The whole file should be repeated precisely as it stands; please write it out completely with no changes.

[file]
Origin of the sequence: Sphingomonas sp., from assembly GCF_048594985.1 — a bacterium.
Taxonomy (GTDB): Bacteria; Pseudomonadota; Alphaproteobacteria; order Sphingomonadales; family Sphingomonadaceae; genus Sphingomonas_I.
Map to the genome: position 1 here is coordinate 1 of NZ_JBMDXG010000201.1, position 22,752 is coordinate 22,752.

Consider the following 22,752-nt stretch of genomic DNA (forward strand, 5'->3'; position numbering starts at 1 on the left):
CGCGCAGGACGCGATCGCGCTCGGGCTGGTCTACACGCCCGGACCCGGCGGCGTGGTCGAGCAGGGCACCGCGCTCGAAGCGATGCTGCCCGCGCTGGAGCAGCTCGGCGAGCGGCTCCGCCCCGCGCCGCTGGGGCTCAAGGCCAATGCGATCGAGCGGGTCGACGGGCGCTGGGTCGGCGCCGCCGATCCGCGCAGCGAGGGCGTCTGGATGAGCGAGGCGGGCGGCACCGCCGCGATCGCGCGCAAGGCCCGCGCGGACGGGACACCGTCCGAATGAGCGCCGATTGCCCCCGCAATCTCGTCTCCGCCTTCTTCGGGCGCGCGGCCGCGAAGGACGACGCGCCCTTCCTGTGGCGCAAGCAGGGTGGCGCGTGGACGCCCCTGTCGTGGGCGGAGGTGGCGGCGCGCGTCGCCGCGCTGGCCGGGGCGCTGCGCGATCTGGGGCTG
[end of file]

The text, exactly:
Origin of the sequence: Sphingomonas sp., from assembly GCF_048594985.1 — a bacterium.
Taxonomy (GTDB): Bacteria; Pseudomonadota; Alphaproteobacteria; order Sphingomonadales; family Sphingomonadaceae; genus Sphingomonas_I.
Map to the genome: position 1 here is coordinate 1 of NZ_JBMDXG010000201.1, position 22,752 is coordinate 22,752.

Consider the following 22,752-nt stretch of genomic DNA (forward strand, 5'->3'; position numbering starts at 1 on the left):
CGCGCAGGACGCGATCGCGCTCGGGCTGGTCTACACGCCCGGACCCGGCGGCGTGGTCGAGCAGGGCACCGCGCTCGAAGCGATGCTGCCCGCGCTGGAGCAGCTCGGCGAGCGGCTCCGCCCCGCGCCGCTGGGGCTCAAGGCCAATGCGATCGAGCGGGTCGACGGGCGCTGGGTCGGCGCCGCCGATCCGCGCAGCGAGGGCGTCTGGATGAGCGAGGCGGGCGGCACCGCCGCGATCGCGCGCAAGGCCCGCGCGGACGGGACACCGTCCGAATGAGCGCCGATTGCCCCCGCAATCTCGTCTCCGCCTTCTTCGGGCGCGCGGCCGCGAAGGACGACGCGCCCTTCCTGTGGCGCAAGCAGGGTGGCGCGTGGACGCCCCTGTCGTGGGCGGAGGTGGCGGCGCGCGTCGCCGCGCTGGCCGGGGCGCTGCGCGATCTGGGGCTG